Sunday, June 22, 2008

Sharing the Gospel

A few days ago, Prof. Osler asked me to write about my training to become a missionary. He noted how difficult it is to talk to others about faith and religion. So I thought I'd oblige him. I'll talk about my training, but because so few will actually be full-time missionaries for any length of time, I'll address sharing the Gospel with others when you're not a full-time missionary.

The Missionary Training Center (The MTC)



Worthy, single young men in the Church of Jesus Christ of Latter-day Saints are eligible to serve full-time, two-year missions when they are 19 to 26 years old. Worthy, single women in the Church can serve full-time, eighteen-month missions at any time after they turn 21.
Before going to their respect field of service, all missionaries go to one of seventeen missionary training centers throughout the world. If they are learning a foreign language, they will spend two to three months, depending on the difficulty of the language, in the MTC. If they will not be learning a new language, they will spend three weeks in the MTC.
Prior to serving in the Ecuador, Quito Mission, I entered the Provo, Utah MTC. And after I served my mission, I trained missionaries at the MTC for eighteen months while I attended BYU. For a few months, I was even in the same group of teachers as my fellow Baylor Law School Alumnus, David Corbett.
Life in the MTC is unlike anything. The first few days seem to last forever. Missionaries spend eight to twelve hours a day in classes. There are breaks for meals, and five days a week, they get to go to gym.
In class, missionaries learn the fundamentals of the foreign language they are studying, if they are learning one. Other classes focus on Gospel Doctrine. And others focus on proselytizing and teaching techniques. The size of each class varies from as few as five or six missionaries to a few thousand! But most of the classes are with very small groups.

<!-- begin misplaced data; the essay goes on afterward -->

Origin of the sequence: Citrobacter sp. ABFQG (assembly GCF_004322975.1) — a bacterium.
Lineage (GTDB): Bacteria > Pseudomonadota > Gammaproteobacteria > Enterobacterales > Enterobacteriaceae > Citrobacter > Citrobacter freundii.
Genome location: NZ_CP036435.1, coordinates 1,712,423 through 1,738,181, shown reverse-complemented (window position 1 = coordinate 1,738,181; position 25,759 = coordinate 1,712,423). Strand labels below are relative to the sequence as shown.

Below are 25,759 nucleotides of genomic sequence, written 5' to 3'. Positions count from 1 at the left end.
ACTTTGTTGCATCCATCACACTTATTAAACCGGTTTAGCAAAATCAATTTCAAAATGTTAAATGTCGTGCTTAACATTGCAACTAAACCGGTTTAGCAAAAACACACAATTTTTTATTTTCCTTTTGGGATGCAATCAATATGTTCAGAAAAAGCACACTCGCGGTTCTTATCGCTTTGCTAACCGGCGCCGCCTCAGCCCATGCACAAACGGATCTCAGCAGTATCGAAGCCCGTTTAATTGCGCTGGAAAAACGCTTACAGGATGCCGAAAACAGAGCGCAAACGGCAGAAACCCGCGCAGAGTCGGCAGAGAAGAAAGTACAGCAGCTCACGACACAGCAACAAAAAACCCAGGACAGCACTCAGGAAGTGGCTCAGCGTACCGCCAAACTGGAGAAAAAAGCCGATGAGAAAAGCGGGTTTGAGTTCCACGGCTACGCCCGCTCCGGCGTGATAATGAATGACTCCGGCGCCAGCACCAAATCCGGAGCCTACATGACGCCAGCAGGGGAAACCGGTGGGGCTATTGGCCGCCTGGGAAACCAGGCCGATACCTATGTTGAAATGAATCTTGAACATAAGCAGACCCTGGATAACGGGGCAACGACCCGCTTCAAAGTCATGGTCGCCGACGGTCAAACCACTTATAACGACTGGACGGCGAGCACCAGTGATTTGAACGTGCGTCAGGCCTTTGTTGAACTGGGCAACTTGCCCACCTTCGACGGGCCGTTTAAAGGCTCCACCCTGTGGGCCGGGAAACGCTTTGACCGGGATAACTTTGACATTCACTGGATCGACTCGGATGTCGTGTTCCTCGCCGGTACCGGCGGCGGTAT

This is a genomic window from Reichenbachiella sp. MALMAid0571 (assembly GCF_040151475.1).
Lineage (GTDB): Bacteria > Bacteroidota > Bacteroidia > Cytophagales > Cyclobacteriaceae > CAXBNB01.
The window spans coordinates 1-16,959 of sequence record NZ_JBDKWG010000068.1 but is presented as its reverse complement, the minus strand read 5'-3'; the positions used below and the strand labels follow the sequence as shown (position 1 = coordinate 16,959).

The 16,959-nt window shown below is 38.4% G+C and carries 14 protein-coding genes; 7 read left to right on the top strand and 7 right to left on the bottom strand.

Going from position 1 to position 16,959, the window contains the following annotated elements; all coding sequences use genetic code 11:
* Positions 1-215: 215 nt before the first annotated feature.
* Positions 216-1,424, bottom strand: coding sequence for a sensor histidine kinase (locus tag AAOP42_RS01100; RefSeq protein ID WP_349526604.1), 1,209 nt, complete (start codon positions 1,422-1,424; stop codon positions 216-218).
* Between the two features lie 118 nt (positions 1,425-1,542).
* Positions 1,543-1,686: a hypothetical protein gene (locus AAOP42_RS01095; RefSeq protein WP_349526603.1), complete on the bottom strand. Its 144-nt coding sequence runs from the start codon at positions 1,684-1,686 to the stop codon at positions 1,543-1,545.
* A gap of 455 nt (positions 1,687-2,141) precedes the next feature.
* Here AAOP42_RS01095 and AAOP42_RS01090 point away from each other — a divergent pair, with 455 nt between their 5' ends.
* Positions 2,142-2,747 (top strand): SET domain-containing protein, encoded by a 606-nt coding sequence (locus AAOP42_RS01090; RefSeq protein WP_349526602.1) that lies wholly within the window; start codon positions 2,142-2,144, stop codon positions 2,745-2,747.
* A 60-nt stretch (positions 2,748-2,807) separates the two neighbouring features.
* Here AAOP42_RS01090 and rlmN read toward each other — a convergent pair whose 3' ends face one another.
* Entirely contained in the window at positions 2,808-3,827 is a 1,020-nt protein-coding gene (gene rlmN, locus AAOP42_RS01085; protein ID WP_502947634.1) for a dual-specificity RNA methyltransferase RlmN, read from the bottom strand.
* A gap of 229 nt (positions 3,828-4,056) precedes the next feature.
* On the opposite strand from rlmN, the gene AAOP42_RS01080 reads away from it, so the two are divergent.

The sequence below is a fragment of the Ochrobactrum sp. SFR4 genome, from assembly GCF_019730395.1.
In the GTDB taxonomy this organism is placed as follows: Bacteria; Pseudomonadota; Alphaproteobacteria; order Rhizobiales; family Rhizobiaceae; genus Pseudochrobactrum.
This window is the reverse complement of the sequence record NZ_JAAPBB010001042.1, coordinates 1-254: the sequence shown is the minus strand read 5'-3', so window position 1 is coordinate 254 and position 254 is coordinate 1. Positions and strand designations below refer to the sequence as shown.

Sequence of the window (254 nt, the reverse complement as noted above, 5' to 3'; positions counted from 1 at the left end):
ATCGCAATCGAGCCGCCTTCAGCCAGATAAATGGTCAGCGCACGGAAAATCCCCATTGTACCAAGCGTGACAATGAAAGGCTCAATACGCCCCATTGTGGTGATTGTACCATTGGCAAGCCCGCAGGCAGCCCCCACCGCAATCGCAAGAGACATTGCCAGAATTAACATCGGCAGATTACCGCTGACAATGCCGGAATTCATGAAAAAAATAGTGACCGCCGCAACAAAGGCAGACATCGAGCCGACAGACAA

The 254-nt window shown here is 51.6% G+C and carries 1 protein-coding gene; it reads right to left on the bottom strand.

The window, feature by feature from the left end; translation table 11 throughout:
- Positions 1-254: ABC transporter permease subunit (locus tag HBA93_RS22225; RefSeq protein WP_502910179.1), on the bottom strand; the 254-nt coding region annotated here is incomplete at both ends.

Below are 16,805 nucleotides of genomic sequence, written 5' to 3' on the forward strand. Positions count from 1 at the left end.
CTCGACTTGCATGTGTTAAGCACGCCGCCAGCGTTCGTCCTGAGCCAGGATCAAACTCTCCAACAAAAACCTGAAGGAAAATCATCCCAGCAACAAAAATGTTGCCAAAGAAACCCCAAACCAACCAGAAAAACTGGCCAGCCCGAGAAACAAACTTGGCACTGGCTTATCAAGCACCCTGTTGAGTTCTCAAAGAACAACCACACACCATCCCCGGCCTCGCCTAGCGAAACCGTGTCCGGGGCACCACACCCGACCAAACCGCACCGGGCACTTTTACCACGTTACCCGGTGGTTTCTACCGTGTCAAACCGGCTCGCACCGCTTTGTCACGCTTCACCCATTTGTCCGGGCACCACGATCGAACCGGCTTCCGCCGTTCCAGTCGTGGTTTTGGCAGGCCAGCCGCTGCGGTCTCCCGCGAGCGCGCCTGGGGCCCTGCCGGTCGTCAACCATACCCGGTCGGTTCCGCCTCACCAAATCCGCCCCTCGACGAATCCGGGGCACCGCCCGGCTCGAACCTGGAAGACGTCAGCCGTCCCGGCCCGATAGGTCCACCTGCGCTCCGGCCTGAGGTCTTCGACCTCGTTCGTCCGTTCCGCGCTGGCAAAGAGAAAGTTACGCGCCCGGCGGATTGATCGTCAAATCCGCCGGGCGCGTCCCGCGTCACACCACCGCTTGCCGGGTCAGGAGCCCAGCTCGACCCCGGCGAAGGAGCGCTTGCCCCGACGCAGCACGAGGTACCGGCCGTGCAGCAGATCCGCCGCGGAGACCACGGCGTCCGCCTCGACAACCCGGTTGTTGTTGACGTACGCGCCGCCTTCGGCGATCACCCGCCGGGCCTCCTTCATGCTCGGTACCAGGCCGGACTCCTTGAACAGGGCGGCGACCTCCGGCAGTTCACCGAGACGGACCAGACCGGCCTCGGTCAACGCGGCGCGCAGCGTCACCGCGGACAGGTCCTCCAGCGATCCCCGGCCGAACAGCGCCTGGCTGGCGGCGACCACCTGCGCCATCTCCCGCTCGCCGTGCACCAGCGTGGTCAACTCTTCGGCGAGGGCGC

Instructors in the MTC use various techniques to teach, but they each do their best to love the missionaries into learning. (When I got to Baylor Law, it was a shock when several of the instructors tried to intimidate me into learning. Frankly, I prefer the methods used by MTC instructors.)
Looking back, we spent little time on how to handle the first contact we make with people to invite them to hear our message about the restored Gospel. And most of that time was spent on how to knock on someone's door, introduce ourselves, tell them briefly about our message, and ask to share more of it with them.
Life in Ecuador


After I left the MTC, I still felt unsure about how to share the Gospel message to the people of Ecuador. And most of what I learned about how to actually be a missionary came from my first two companions, Elder Quitian and Elder Rekoutis ("Elder" is the title given to male missionaries).

Elder Quitian taught me the service opens doors. During our lessons with those interested in our message, he would help families shuck corn or would remove corn from the cob. We helped a family harvest wheat using sickles and carrying the sheaves from the field to the family's home for threshing. It was obvious that Elder Quitian loved the people we served, and I could tell they knew it.

Elder Rekoutis taught me to enjoy the time I spent with those I served. He loved talking to people and getting to know them. He continued the example of service Elder Quitian had given me as we dug wells and cleaned streets. And he taught me to work hard, even when things aren't going well.

You see, the key to sharing the Gospel is Love, and we show how much we love people as we serve them and show genuine concern for them.

Later on my mission, I learned to open my mouth and talk to anyone who would listen. I realized that saying hello and making eye contact was enough to stop most people. Of course, it probably helped that I was a white guy dressed in a suit with a black name tag and speaking Spanish.